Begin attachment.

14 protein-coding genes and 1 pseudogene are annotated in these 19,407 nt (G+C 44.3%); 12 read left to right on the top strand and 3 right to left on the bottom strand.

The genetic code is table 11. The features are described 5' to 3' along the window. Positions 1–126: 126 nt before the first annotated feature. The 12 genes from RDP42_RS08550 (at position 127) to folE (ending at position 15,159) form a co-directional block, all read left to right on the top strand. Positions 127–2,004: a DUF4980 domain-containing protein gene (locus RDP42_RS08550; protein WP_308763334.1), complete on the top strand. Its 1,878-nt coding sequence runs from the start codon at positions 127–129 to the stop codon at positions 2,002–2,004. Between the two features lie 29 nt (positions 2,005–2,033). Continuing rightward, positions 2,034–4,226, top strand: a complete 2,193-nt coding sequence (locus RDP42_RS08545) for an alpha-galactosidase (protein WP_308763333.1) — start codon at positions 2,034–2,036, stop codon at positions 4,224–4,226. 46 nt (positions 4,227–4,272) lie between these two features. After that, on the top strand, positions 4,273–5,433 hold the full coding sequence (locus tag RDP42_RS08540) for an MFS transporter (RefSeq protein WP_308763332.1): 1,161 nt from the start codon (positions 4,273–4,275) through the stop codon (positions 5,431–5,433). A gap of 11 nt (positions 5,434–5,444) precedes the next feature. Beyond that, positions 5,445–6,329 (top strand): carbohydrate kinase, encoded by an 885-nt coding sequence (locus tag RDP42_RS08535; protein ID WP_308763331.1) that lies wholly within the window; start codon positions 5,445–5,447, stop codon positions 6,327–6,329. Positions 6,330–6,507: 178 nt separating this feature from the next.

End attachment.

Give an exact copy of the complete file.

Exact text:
14 protein-coding genes and 1 pseudogene are annotated in these 19,407 nt (G+C 44.3%); 12 read left to right on the top strand and 3 right to left on the bottom strand.

The genetic code is table 11. The features are described 5' to 3' along the window. Positions 1–126: 126 nt before the first annotated feature. The 12 genes from RDP42_RS08550 (at position 127) to folE (ending at position 15,159) form a co-directional block, all read left to right on the top strand. Positions 127–2,004: a DUF4980 domain-containing protein gene (locus RDP42_RS08550; protein WP_308763334.1), complete on the top strand. Its 1,878-nt coding sequence runs from the start codon at positions 127–129 to the stop codon at positions 2,002–2,004. Between the two features lie 29 nt (positions 2,005–2,033). Continuing rightward, positions 2,034–4,226, top strand: a complete 2,193-nt coding sequence (locus RDP42_RS08545) for an alpha-galactosidase (protein WP_308763333.1) — start codon at positions 2,034–2,036, stop codon at positions 4,224–4,226. 46 nt (positions 4,227–4,272) lie between these two features. After that, on the top strand, positions 4,273–5,433 hold the full coding sequence (locus tag RDP42_RS08540) for an MFS transporter (RefSeq protein WP_308763332.1): 1,161 nt from the start codon (positions 4,273–4,275) through the stop codon (positions 5,431–5,433). A gap of 11 nt (positions 5,434–5,444) precedes the next feature. Beyond that, positions 5,445–6,329 (top strand): carbohydrate kinase, encoded by an 885-nt coding sequence (locus tag RDP42_RS08535; protein ID WP_308763331.1) that lies wholly within the window; start codon positions 5,445–5,447, stop codon positions 6,327–6,329. Positions 6,330–6,507: 178 nt separating this feature from the next.